In the course of local government meetings, when an elected official wants to speak, they turn on a light attached to their microphone. In too many instances, that light coming on is akin to the warning light on the dashboard of your car — aka, the idiot light — indicating something is about to malfunction.
A significant number of government entities throughout the state are being seduced to join a community choice energy (CCE) program. These programs are akin to parasites that latch on to the electric utility grid in order to utilize the benefits of the same, all the while weakening and draining the vitality of the host utility.
The Santa Maria City Council, thus far, was the only one smart enough to smell a rat. They put off a decision pending more information. I can’t say the same for the county of Santa Barbara, or the cities of Santa Barbara, Goleta and Carpinteria, which have indicated they want to go forward with the plan to decouple the local community energy supply from our normal suppliers.
In our region, the suppliers are Edison in the south and PG&E in the north. What this means in practical terms is that these CCE programs will eventually limit Edison and PG&E to delivering electricity rather than producing it. The citizens in our community will instead be purchasing their electricity from independently produced renewable sources, and the CCE operators will keep the profit that would otherwise accrue to the utility for various slush fund purposes. Ergo, this is, in essence, a socialist takeover of our energy supplies.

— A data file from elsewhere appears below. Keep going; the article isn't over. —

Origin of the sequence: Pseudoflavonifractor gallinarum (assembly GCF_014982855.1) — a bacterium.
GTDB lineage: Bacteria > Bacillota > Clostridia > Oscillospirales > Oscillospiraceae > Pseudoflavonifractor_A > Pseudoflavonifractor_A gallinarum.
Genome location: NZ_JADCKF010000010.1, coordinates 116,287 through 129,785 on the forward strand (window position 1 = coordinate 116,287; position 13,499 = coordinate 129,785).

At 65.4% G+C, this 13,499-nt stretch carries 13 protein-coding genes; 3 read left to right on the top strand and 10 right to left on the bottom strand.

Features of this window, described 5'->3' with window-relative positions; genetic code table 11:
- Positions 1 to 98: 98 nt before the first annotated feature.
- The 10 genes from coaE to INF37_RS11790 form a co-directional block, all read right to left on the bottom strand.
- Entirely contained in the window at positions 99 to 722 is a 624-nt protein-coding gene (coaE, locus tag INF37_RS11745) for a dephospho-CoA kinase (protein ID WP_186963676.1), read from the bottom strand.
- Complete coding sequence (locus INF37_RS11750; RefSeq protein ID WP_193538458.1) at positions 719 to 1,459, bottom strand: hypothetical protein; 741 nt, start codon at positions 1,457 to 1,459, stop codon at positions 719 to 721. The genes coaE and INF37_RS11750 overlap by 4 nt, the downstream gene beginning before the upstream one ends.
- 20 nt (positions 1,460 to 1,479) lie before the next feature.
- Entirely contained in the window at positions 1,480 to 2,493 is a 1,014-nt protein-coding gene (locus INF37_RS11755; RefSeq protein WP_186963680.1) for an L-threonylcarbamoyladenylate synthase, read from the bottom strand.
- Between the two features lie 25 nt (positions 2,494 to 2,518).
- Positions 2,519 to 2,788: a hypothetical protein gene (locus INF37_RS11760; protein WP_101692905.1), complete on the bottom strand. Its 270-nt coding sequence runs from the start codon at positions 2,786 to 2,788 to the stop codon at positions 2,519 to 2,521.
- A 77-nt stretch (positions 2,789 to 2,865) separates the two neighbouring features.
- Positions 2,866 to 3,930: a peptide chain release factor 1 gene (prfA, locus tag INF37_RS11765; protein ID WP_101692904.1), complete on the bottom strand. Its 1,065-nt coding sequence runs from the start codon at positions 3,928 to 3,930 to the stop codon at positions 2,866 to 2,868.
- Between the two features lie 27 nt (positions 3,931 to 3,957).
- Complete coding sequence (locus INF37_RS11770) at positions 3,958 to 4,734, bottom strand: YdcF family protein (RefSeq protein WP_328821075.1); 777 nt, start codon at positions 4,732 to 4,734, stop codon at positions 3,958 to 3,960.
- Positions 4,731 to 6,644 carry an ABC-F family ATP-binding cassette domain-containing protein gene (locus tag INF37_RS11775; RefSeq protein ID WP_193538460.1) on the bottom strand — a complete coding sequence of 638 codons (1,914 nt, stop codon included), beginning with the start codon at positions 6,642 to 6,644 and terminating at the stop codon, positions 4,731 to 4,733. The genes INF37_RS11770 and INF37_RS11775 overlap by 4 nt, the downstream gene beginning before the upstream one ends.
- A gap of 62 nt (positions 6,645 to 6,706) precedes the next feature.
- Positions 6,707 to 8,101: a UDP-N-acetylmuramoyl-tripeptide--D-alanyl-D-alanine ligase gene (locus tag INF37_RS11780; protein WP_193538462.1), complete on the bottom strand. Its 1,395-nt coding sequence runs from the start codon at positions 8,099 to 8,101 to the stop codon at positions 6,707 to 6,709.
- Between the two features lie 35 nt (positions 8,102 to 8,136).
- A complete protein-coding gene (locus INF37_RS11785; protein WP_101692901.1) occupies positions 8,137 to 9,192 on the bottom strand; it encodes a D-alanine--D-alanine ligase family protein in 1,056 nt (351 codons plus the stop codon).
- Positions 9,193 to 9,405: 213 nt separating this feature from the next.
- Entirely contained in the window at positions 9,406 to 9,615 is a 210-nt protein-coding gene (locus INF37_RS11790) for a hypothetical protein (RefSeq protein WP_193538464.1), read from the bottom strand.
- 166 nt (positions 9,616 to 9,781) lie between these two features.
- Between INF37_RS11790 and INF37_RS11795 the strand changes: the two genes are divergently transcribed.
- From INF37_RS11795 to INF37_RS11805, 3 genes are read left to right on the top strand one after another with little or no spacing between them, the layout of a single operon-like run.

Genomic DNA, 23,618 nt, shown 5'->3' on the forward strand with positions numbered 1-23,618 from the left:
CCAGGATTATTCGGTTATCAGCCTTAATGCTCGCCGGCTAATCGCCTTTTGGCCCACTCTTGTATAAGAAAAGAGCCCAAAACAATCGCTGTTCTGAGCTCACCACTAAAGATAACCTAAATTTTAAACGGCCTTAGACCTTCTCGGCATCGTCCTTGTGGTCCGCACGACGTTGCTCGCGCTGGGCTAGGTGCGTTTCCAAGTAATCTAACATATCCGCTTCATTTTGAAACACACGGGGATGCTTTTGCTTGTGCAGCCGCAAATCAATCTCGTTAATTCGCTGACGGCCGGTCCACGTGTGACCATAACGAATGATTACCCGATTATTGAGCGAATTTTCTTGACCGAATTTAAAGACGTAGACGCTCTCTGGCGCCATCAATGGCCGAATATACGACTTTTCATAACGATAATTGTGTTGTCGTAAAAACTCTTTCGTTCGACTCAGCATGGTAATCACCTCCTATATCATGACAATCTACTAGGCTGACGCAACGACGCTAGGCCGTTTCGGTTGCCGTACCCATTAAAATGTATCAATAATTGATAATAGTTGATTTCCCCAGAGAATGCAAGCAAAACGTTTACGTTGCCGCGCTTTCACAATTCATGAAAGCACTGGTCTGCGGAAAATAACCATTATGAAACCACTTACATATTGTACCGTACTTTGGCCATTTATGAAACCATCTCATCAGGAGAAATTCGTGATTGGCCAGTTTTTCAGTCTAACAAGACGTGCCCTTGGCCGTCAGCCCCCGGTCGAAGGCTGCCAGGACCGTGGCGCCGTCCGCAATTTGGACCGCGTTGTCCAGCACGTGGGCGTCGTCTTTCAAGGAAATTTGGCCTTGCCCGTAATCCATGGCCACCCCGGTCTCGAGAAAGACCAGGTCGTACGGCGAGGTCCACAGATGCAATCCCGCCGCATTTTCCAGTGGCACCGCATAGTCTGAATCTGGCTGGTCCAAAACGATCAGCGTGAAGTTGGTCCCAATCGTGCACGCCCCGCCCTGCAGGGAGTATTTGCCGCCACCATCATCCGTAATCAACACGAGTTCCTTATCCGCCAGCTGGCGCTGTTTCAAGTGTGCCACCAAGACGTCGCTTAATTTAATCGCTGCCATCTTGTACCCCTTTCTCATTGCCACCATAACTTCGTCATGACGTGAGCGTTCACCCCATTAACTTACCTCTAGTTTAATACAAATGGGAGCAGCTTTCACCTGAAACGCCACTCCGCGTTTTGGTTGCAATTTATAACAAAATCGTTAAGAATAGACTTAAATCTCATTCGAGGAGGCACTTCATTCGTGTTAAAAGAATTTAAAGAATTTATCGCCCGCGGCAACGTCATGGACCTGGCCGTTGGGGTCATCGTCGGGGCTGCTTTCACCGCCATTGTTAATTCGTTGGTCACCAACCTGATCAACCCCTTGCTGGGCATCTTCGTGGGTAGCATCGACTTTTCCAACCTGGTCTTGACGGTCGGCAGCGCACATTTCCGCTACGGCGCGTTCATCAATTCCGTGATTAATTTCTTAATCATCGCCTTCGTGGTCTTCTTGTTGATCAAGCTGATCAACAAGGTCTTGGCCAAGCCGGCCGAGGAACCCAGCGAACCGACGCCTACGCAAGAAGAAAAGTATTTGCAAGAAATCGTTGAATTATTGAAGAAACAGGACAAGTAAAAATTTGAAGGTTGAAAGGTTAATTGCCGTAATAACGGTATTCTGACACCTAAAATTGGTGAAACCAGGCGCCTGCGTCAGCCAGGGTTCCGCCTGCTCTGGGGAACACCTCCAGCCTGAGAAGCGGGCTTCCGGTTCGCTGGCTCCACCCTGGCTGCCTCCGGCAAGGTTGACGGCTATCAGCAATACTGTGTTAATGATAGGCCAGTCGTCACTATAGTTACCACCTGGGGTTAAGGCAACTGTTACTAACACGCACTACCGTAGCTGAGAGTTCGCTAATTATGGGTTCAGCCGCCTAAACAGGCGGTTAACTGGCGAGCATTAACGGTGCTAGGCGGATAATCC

The problem with this scheme is that it takes tens of billions of dollars to supply and distribute electricity, including cooperation among 11 other western states that pool together their energy sources to share across state lines. These piddly little CCE programs are not up to playing in this league. And they are fooling themselves, and their customers, into believing there is going to be a perpetual free ride on the backs of the utilities who are forced to maintain and operate the grid, including the current lawsuits that threaten them with bankruptcy as a result of the recent fire catastrophes.
Regarding the experience I had before the Santa Maria City Council, an item that appeared earlier on the very same agenda was a presentation about the dire financial impacts of the pending closure of PG&E’s Diablo Canyon nuclear power plant. The closure of the plant represents the loss of $1 billion annually to the regional economy. That figure does not include the loss of millions of dollars in state taxes, but it does include $20 million in local property taxes and $225 million in local payroll.
The truth is, nobody connected the dots between the closure of Diablo and the CCE proposal. Community choice programs are one of the major factors forcing the utilities to abandon their historic business model, which robs government of tax revenue, eliminates the best-paying jobs in the region, and causes the poor to suffer higher utility bills.